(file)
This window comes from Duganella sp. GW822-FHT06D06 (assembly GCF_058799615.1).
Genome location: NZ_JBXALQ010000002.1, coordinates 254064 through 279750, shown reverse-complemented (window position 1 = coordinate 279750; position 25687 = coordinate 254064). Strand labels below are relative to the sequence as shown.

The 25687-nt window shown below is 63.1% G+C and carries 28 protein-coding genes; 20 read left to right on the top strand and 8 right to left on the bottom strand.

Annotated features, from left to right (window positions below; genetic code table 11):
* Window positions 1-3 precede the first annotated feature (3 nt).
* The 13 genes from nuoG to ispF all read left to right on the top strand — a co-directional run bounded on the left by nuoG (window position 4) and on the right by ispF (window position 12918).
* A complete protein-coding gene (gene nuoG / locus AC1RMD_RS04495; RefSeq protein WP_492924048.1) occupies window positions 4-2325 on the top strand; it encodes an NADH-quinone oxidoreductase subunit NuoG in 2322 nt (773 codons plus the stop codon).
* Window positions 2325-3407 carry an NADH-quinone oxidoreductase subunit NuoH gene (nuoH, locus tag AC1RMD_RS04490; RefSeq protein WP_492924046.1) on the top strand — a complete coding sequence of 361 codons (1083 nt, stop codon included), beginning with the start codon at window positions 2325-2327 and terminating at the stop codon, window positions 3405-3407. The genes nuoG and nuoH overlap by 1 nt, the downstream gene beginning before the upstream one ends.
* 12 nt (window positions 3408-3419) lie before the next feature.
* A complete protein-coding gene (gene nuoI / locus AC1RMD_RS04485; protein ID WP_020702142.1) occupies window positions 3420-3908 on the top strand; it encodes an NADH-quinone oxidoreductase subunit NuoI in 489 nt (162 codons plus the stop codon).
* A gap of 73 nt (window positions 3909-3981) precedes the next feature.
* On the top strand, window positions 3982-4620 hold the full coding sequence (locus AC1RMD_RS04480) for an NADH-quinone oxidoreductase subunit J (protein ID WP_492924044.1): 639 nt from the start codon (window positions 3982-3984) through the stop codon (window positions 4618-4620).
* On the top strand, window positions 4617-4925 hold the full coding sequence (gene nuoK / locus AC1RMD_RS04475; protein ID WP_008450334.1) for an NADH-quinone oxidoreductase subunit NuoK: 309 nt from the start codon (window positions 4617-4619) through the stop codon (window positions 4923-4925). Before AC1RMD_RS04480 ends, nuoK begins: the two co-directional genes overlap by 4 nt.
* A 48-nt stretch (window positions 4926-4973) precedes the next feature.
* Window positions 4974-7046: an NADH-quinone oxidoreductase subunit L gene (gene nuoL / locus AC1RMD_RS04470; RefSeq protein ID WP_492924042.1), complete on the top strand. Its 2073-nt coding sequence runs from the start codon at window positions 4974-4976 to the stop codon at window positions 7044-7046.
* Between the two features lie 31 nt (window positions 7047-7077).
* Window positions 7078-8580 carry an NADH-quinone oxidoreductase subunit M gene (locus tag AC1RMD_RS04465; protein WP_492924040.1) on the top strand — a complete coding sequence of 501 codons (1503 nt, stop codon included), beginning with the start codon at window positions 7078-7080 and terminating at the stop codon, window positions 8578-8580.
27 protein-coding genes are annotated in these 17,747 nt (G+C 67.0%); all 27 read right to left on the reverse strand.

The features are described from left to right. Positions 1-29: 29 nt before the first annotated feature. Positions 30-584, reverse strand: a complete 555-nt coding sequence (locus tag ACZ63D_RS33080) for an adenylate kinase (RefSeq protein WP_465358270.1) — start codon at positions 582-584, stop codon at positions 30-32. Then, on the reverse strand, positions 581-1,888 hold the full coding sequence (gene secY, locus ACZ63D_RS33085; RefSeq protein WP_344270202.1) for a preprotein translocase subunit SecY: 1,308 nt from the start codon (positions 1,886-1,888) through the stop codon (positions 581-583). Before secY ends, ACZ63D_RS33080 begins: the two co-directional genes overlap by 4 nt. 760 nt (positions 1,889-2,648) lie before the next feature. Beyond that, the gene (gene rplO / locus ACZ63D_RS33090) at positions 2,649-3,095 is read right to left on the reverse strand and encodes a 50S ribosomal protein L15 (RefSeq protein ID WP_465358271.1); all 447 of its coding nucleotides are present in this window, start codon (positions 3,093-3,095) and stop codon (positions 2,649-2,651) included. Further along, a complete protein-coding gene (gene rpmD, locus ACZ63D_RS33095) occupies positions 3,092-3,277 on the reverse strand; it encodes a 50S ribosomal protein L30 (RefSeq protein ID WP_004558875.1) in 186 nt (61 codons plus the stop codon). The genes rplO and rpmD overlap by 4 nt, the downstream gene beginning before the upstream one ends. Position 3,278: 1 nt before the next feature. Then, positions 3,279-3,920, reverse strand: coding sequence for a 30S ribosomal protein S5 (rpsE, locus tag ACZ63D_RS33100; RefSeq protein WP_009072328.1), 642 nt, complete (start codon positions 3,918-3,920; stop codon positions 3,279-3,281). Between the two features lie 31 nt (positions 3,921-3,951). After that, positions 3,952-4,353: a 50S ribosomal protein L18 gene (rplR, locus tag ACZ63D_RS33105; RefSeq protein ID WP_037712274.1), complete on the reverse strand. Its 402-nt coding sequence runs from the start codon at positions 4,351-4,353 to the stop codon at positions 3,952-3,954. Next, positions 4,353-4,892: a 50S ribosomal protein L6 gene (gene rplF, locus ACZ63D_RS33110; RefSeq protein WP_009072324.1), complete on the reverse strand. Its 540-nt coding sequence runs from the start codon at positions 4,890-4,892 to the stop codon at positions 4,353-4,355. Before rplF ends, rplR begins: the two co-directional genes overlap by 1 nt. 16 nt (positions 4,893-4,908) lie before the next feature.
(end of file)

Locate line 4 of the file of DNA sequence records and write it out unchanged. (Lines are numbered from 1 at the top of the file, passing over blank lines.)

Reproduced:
Annotated features, from left to right (window positions below; genetic code table 11):